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Civic media competition attracts a new generation of change agents

A global conversation with finalists in Ashoka's civic media innovation competition.

Civic media and new systems of networked accountability are some of the most dynamic areas in communications right now. My sense is that we’re going to see important new mobile platforms emerge around the globe that will connect us to one another in ways that we have yet to fully appreciate.

Over the past few years, it has seemed at times like the future of journalism was conferences featuring current or former media executives talking about how to keep newspapers alive or syndicate television to new devices. Thankfully, there’s much more happening in the future of news than panels or essays defending institutions. We’re living in a networked age, with the blessings and risks attendant to that connectivity.

I recently moderated two discussions between the finalists in the Ashoka Foundation’s civic media Changemakers competition. The discussions, which spanned time zones and countries, were hosted using a Google Hangout. (While there were a couple bumps using a Hangout for this purpose, including some latency and jitter to limited bandwidth, the platform worked reasonably well.)

We were joined on the first Hangout by Esther Wojcicki from Creative Commons, who served as a judge for the competition. We talked with contestants about their work, what inspired them, what challenges they face in their work, and how current events in the Middle East and beyond are changing the civic media space.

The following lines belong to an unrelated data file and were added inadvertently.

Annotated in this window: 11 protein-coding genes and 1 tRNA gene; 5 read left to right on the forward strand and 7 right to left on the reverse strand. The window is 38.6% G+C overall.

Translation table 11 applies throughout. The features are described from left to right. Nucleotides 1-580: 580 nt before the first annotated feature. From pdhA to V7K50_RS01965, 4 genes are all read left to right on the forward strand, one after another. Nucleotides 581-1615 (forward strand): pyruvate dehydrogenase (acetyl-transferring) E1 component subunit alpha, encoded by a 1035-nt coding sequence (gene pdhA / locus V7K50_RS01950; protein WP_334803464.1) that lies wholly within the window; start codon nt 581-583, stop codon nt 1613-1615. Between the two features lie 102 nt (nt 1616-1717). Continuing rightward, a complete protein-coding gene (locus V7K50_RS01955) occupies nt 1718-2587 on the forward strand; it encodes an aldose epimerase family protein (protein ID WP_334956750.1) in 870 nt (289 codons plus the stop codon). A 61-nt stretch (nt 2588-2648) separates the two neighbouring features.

I was excited to speak with these young innovators and I hope you enjoy learning about their projects, technologies and perspectives on civic media. Video of our talks is embedded below:

Projects in the Citizen Media Changemakers contest

The Citizen Media Changemakers contest, which will award $5,000 to four winners, is sponsored by Google. Finalists emerged from a pool of 426 entries submitted from 75 countries. Voting for the winners at Changemakers.org closes on Nov. 23, 2011.

Regardless of who wins the contest, each of these projects is well worth learning more about. The young men and women — and they are all young — offered honest and perceptive observations about the role of civic media in the rapidly expanding global information ecosystem. I’ve embedded a playlist of short videos from each of the founders below:

Here are links to each project in the competition:

These interviews and projects are a reminder that new technologies and ideas are not only changing what’s possible, but that smart, entrepreneurial young people are making those visions come alive, lifting up new voices and connecting humanity to the network of networks.

I’ll embed the video of the second discussion here as soon as it becomes available. (UPDATE: See above.) Their voices — and those they empower — deserve to be heard.

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